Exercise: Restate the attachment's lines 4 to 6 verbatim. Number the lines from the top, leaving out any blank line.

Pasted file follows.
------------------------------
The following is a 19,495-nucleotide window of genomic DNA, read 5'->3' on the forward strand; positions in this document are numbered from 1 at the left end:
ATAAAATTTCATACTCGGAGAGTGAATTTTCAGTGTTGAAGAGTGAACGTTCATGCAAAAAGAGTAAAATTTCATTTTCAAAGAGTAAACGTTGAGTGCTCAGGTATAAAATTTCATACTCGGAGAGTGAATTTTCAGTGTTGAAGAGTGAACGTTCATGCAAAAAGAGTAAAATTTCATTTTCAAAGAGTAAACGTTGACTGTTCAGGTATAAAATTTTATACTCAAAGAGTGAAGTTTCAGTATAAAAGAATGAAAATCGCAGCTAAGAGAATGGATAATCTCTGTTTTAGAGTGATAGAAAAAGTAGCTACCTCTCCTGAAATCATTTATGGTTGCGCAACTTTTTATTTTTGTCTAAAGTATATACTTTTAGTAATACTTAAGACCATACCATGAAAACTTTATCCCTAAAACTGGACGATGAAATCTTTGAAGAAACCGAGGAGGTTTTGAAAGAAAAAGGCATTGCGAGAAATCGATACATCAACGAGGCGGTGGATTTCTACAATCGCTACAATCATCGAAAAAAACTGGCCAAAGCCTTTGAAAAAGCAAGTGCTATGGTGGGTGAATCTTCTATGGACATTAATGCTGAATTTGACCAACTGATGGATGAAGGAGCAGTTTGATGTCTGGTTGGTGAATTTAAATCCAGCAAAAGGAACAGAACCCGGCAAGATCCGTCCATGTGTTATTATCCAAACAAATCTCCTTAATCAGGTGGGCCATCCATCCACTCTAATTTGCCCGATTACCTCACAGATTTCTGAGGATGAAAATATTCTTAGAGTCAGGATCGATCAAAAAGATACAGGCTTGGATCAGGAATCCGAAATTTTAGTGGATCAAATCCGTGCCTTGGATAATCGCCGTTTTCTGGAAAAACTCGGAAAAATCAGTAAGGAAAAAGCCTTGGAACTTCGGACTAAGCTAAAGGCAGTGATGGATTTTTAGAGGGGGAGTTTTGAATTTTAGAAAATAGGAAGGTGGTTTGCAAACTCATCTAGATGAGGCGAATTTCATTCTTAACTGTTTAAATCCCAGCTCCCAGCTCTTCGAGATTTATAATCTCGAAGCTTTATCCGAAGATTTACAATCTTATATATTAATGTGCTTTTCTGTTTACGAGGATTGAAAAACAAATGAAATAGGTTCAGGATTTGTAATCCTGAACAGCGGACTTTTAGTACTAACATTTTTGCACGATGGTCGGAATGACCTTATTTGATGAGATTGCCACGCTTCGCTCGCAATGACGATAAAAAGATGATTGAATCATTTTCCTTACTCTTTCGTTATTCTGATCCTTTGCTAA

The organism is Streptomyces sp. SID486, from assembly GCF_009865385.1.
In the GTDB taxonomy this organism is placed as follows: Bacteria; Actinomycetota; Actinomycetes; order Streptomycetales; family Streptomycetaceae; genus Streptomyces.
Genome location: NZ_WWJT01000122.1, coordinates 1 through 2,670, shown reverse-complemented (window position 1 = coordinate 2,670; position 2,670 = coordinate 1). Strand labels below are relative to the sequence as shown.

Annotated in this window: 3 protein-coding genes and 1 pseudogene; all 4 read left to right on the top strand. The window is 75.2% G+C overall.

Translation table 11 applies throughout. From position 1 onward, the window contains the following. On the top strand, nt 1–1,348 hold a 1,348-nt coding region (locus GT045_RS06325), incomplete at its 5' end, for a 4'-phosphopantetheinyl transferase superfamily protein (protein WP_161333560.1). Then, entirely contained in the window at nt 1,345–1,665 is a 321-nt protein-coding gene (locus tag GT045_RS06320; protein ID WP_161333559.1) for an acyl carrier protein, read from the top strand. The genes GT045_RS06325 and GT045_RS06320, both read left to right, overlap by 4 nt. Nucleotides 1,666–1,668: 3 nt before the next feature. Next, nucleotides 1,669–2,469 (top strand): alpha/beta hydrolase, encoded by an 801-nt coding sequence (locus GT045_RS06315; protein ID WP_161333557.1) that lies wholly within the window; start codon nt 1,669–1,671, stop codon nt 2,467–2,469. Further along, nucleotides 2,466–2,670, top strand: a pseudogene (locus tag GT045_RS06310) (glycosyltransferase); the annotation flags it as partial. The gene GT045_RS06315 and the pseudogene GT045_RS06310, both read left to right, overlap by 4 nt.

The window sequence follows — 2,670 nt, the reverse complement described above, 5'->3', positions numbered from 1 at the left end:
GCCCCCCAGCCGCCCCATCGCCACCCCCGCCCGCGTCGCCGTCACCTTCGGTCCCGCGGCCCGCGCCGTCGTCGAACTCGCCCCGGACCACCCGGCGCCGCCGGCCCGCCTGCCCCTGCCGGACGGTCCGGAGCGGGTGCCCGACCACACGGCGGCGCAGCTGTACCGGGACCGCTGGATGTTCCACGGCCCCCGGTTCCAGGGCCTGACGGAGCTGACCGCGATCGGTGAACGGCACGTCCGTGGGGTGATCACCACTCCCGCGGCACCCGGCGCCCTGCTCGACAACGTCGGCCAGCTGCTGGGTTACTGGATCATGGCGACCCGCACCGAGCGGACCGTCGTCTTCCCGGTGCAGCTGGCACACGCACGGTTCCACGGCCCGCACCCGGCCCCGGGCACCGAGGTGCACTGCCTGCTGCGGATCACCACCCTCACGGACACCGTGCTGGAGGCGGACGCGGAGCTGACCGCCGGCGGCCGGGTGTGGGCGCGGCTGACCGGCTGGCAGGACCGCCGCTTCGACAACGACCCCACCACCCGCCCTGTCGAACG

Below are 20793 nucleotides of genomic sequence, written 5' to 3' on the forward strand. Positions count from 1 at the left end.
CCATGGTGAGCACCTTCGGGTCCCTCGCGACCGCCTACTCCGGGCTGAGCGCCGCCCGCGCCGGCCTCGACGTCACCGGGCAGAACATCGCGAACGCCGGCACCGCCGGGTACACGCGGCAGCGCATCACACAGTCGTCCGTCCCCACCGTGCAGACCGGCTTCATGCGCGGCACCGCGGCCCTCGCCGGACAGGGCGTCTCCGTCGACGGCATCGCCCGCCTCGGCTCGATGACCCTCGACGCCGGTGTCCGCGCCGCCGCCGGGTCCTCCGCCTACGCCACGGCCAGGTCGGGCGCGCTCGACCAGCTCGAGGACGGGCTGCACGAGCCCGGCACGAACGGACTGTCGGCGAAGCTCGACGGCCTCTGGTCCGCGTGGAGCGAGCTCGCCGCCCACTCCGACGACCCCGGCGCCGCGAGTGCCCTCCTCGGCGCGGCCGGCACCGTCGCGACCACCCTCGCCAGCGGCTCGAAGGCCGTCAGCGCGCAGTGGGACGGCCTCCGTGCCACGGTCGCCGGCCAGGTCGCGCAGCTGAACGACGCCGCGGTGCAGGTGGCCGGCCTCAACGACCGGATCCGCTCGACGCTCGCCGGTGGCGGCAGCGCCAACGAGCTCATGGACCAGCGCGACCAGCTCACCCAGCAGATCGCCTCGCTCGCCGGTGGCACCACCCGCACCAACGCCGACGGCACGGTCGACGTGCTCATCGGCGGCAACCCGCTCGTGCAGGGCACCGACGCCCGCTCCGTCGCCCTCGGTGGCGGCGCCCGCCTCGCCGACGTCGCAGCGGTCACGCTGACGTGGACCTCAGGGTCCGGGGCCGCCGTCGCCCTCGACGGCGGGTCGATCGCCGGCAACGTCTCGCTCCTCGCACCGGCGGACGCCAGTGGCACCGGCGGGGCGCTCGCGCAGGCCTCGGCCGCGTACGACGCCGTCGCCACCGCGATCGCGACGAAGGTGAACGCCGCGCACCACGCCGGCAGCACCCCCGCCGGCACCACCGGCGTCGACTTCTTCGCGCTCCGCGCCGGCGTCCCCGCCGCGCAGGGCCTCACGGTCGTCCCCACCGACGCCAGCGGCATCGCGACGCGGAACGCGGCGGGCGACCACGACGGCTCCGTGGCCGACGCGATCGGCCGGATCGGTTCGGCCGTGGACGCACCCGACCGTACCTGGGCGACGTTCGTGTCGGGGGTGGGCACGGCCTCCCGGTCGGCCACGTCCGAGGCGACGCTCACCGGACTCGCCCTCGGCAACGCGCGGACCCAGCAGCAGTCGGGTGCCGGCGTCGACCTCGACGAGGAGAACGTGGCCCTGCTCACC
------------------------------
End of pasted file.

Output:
In the GTDB taxonomy this organism is placed as follows: Bacteria; Actinomycetota; Actinomycetes; order Streptomycetales; family Streptomycetaceae; genus Streptomyces.
Genome location: NZ_WWJT01000122.1, coordinates 1 through 2,670, shown reverse-complemented (window position 1 = coordinate 2,670; position 2,670 = coordinate 1). Strand labels below are relative to the sequence as shown.

Annotated in this window: 3 protein-coding genes and 1 pseudogene; all 4 read left to right on the top strand. The window is 75.2% G+C overall.